Funter Bay dropped from Juneau’s annexation plan

Funter Bay on the Mansfield Peninsula of Admiralty Island on Aug. 2, 2011.

Funter Bay on the Mansfield Peninsula of Admiralty Island on Aug. 2, 2011. (Creative Commons photo by Stepheng3)

Funter Bay won’t be included in Juneau’s annexation petition to the Local Boundary Commission.

But other areas of Admiralty Island will.

Angoon City Mayor speaks to reporters outside Juneau Assembly Chambers on Feb. 12, 2018. (Photo by Jacob Resneck/KTOO)

That’s following a series of contentious votes at Monday’s Juneau Assembly meeting.

Assemblyman Rob Edwardson forced a re-vote. He criticized the Assembly majority for not making a strong enough case for why the City and Borough of Juneau should expand, especially on Admiralty Island.

“We’re supposed to have a handshake with the areas that we’re annexing,” Edwardson said. “There’s supposed to be something in it for them, there’s supposed to be something in it for us. I don’t think that we’ve articulated that there’s anything in it for the areas that we’re annexing.”

The Assembly reconsidered three of the four tracts in the petition. But only an amendment to exclude Funter Bay and its watershed broke the six-vote super majority threshold required to overturn last month’s vote.

Opposed to changing the petition were Assemblywomen Mary Becker and Maria Gladziszewski. So was Deputy Mayor Jerry Nankervis. He said a resolution passed by the City of Angoon alleging annexation could affect hunting and fishing rights or the island’s protected status as a federal monument as irrelevant.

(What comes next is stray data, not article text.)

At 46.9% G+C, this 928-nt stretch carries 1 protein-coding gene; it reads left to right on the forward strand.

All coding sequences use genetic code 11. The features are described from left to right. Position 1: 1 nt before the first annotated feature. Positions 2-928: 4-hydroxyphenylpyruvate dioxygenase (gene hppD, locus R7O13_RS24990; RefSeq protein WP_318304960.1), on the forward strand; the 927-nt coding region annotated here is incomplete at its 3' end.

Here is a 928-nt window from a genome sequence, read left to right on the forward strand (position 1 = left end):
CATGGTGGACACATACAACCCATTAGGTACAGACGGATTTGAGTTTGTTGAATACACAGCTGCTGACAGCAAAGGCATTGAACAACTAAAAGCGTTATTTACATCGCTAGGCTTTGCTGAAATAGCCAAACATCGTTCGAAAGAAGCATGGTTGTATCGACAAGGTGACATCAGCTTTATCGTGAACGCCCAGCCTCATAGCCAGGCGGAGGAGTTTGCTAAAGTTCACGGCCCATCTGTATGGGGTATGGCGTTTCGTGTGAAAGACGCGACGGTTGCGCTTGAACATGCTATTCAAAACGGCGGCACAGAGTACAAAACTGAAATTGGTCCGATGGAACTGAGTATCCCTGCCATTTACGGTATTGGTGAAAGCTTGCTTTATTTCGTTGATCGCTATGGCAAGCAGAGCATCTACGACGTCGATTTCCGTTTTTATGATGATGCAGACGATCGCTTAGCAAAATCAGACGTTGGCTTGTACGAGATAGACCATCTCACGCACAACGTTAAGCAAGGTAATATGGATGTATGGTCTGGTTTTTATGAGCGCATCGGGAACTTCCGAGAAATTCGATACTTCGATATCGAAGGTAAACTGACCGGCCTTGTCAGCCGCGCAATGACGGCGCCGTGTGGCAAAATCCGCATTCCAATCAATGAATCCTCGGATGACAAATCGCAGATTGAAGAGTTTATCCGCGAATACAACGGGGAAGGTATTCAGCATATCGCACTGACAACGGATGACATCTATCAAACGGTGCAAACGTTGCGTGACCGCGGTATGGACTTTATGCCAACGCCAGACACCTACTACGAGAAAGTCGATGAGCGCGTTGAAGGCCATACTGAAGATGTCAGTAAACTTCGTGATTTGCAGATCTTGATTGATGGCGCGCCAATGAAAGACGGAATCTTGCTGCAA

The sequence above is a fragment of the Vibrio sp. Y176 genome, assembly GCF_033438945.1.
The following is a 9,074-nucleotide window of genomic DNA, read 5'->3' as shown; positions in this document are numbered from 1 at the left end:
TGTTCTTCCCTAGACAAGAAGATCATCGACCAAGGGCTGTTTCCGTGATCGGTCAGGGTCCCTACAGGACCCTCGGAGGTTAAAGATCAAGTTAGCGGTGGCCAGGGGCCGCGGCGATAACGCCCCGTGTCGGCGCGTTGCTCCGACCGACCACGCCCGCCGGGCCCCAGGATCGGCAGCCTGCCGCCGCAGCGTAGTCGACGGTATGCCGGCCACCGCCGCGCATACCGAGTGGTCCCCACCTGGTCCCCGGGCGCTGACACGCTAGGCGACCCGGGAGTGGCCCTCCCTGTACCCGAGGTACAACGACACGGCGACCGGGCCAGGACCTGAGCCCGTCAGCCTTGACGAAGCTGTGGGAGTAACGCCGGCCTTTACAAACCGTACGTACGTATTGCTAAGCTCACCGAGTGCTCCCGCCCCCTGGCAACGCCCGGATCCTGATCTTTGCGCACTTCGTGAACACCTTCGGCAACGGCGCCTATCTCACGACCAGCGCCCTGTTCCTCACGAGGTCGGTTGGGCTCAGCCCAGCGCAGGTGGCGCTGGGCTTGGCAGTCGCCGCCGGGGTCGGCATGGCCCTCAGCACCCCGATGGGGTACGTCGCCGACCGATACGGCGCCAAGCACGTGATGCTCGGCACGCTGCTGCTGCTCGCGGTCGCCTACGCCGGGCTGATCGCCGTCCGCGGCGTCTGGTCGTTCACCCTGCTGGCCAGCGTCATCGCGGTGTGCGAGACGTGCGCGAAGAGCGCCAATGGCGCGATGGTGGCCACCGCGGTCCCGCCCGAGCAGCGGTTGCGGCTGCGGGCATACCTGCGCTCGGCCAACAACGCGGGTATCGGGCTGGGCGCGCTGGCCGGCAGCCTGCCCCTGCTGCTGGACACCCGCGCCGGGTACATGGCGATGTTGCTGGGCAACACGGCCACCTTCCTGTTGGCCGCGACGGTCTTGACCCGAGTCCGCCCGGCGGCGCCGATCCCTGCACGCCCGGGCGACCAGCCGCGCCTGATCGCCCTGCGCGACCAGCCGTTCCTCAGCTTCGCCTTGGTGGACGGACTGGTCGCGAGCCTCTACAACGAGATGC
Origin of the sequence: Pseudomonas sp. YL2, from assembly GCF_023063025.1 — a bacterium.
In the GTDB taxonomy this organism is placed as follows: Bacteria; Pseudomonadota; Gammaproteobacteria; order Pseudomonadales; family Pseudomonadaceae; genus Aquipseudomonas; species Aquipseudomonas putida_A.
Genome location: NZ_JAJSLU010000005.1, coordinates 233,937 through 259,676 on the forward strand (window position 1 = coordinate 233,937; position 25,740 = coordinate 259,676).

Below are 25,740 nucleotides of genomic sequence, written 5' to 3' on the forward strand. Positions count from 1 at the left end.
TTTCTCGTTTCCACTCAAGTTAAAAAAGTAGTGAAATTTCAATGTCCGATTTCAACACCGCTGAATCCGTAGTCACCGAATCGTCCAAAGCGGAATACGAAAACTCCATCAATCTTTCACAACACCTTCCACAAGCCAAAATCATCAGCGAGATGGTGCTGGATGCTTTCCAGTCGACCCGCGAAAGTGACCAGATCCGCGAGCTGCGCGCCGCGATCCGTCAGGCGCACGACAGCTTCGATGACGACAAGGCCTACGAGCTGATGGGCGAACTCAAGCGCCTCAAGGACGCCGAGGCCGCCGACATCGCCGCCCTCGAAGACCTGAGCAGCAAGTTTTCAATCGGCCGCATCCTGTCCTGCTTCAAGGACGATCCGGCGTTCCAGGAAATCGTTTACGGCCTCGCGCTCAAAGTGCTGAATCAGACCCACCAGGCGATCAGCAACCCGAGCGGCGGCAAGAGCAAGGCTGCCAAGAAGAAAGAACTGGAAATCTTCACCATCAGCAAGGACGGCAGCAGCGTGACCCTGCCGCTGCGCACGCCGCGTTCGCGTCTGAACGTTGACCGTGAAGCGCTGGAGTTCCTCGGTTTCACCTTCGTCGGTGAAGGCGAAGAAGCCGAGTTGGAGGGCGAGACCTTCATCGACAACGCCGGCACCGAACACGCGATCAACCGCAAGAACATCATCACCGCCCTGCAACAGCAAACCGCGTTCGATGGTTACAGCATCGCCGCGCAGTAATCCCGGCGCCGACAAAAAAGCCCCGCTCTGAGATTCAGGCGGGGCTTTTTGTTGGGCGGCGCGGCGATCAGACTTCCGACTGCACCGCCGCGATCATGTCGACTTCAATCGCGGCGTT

“I could not find where any of those concerns would be affected by annexation,” Nankervis said. “And most of them had to do with recreational use, subsistence use of the island.”

Nankervis added that if Juneau wants to expand, it needs to file its petition before a neighboring borough does. Or before a new borough forms.

Angoon Mayor Pauline Jim repeated her testimony against annexation of portions of Admiralty Island. She said after the vote that she’s unsure why the Assembly seems intent on expanding its tax base over other considerations.

“I don’t think Juneau is that hard up for money that they have to go and take little bits and pieces of what little people have in the surrounding areas that they do want,” she said.

Funter Bay had been a contentious part of the four-tract annexation petition. The Assembly received more than 20 letters opposed to its annexation plan, the majority from cabin owners on the bay.

The annexation petition will have to be approved by the Local Boundary Commission, which will hold its own set of hearings. A decision is at least a year away.

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